And, of course, there's no reason why people working in tech would have fewer issues with discrimination than those in other industries. A childhood spent as a "nerd" can also spawn its own brand of misogyny - Katherine Cross writes in Lean Out that “to many of these men [working in these fields] is all too easy to subconciously confound women who say ‘this is sexist’ with the young girls who said… ‘You’re gross and a creep and I’ll never date you'". During GamerGate, Anita Sarkeesian was often called a "prom queen" by trolls. 

When I spoke to Alexa Clay, entrepreneur and co-author of the Misfit Economy, she confirmed that there's a strange, low-lurking sexism in the start-up economy: “They have all very open and free, but underneath it there's still something really patriarchal.” Start-ups, after all, are a culture which celebrates risk-taking, something which women are societally discouraged from doing. As Clay says, 

“Men are allowed to fail in tech. You have these young guys who these old guys adopt and mentor. If his app doesn’t work, the mentor just shrugs it off. I would not be able ot get away with that, and I think women and minorities aren't allowed to take the same amount of risks, particularly in these communities. If you fail, no one's saying that's fine.

The conclusion of Lean Out, and of women in tech I have spoken to, isn’t that more women, over time, will enter these industries and seamlessly integrate – it’s that tech culture needs to change, or its lack of diversity will become even more severe. Shevinsky writes:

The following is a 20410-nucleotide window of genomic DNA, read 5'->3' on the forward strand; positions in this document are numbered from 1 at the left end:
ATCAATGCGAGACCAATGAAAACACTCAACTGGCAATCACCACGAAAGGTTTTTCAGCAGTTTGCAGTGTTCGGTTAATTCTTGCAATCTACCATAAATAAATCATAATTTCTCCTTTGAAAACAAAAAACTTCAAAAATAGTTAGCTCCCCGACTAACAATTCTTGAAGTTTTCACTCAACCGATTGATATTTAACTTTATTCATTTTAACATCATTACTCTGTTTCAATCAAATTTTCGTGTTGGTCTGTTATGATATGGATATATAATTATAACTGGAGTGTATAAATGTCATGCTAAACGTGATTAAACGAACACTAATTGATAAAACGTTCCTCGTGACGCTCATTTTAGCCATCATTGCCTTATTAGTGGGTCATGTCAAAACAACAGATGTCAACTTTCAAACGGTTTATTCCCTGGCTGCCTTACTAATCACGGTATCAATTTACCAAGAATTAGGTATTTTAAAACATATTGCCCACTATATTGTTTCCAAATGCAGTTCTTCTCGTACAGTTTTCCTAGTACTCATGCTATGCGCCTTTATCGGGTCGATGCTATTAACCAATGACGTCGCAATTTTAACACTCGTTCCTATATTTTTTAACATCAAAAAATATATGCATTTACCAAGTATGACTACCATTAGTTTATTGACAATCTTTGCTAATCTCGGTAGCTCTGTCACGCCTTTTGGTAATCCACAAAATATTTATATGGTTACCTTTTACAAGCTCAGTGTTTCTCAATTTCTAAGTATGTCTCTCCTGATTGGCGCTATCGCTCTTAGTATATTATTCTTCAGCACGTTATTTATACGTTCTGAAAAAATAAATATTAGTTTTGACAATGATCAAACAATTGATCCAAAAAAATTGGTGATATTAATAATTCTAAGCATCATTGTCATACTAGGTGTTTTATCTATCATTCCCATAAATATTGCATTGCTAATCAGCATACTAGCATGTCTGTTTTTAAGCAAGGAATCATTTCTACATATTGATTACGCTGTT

The reason why we don't have more women in tech is not because of a lack of STEM education. It's because too many high profile and influential individuals and subcultures within the tech industry have ignored or outright mistreated women applicants and employees. To be succinct—the problem isn't women, it's tech culture.

Software engineer Kate Heddleston has a wonderful and chilling metaphor about the way we treat women in STEM. Women are, she writes, the “canary in the coal mine”. If one dies, surely you should take that as a sign that the mine is uninhabitable – that there’s something toxic in the air. “Instead, the industry is looking at the canary, wondering why it can’t breathe, saying ‘Lean in, canary, lean in!’. When one canary dies they get a new one because getting more canaries is how you fix the lack of canaries, right? Except the problem is that there isn't enough oxygen in the coal mine, not that there are too few canaries.” We need more women in STEM, and, I’d argue, in tech in particular, but we need to make sure the air is breatheable first. 

Barbara Speed is a technology and digital culture writer at the New Statesman and a staff writer at CityMetric.